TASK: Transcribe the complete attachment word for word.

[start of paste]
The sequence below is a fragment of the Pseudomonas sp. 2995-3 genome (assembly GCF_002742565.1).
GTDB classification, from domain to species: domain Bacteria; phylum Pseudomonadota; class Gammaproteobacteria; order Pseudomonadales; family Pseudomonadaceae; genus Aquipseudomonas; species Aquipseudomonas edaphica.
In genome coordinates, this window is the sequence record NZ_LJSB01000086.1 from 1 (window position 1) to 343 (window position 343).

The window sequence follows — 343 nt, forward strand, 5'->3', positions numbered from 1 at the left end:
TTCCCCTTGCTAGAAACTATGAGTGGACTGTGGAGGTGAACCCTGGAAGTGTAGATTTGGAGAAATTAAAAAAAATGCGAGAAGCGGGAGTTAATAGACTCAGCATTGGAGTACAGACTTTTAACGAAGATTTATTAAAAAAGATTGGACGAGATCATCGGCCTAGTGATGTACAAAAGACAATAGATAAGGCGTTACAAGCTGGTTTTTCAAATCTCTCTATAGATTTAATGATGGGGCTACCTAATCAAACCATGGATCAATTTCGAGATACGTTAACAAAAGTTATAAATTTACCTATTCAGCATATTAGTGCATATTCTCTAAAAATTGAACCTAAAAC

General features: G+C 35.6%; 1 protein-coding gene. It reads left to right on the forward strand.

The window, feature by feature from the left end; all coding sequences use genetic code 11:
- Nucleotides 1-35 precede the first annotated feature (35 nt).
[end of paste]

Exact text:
The sequence below is a fragment of the Pseudomonas sp. 2995-3 genome (assembly GCF_002742565.1).
GTDB classification, from domain to species: domain Bacteria; phylum Pseudomonadota; class Gammaproteobacteria; order Pseudomonadales; family Pseudomonadaceae; genus Aquipseudomonas; species Aquipseudomonas edaphica.
In genome coordinates, this window is the sequence record NZ_LJSB01000086.1 from 1 (window position 1) to 343 (window position 343).

The window sequence follows — 343 nt, forward strand, 5'->3', positions numbered from 1 at the left end:
TTCCCCTTGCTAGAAACTATGAGTGGACTGTGGAGGTGAACCCTGGAAGTGTAGATTTGGAGAAATTAAAAAAAATGCGAGAAGCGGGAGTTAATAGACTCAGCATTGGAGTACAGACTTTTAACGAAGATTTATTAAAAAAGATTGGACGAGATCATCGGCCTAGTGATGTACAAAAGACAATAGATAAGGCGTTACAAGCTGGTTTTTCAAATCTCTCTATAGATTTAATGATGGGGCTACCTAATCAAACCATGGATCAATTTCGAGATACGTTAACAAAAGTTATAAATTTACCTATTCAGCATATTAGTGCATATTCTCTAAAAATTGAACCTAAAAC

General features: G+C 35.6%; 1 protein-coding gene. It reads left to right on the forward strand.

The window, feature by feature from the left end; all coding sequences use genetic code 11:
- Nucleotides 1-35 precede the first annotated feature (35 nt).